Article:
Image maps are raster maps based on grid files. These maps represent Z values (e.g.
elevations) with user specified colors. Blanked regions on image maps are
normally shown as a
The mapping from the Z value to the color is normally defined interactively
and can be set by the user. A novel and effective method is to assign
specific colors to specified Z values using color anchor points within a
pop-up dialog box, as is the case with . You can add
color anchor points at any Z level. Each anchor point can be assigned a unique color, and
automatically blends colors between adjacent anchor points to produce a smooth
color gradation over the map.
It's handy if the color schemes for image maps can be saved for re-use
later. If this is possible (as it is in )
then the colors defined for one image map can be used with any other image map.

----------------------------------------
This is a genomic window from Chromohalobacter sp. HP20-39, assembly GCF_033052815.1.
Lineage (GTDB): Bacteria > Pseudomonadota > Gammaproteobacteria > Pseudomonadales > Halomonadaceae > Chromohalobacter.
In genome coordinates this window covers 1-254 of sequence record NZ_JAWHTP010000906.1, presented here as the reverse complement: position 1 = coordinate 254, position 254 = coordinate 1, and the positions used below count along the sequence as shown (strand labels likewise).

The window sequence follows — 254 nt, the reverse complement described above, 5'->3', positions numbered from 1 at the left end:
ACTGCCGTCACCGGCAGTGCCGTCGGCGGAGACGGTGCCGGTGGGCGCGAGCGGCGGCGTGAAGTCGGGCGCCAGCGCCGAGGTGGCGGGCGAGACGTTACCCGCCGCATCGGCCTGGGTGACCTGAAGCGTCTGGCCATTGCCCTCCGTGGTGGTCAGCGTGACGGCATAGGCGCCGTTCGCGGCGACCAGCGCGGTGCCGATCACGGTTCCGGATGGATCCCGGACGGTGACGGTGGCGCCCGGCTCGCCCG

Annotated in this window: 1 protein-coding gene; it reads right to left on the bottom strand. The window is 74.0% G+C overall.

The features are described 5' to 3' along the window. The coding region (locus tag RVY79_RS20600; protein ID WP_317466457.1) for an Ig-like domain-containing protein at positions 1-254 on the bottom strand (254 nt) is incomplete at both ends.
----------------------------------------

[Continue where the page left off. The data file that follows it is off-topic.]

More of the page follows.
In , since the
color anchor points are stored as a percentage of the grid data range, a single color
spectrum file can be used for multiple maps, even if the associated grid files cover
significantly different data ranges. This is a wonderful feature to find
in reasonably priced, off-the-shelf software!
Another important feature to have in visualization software is the ability
to combine image maps with other maps
in "map overlays". Image maps can normally be scaled, clipped, or moved in the same way as
other types of maps.
When a coarse grid (a grid with relatively few rows and columns) is used to generate an
image map, all pixels within a single grid square are assigned the same color. This
can result in an image map with a very blocky appearance. The software
uses a pixel interpolation routine with coarse grids to create a smoother appearance.
When a dense grid (a grid with relatively large numbers of rows and columns) is used,
little difference is seen between the final image maps whether a pixel interpolation
algorithm is employed or not. For dense grids, therefore, on-screen drawing time can often
be reduced by turning off any pixel interpolation.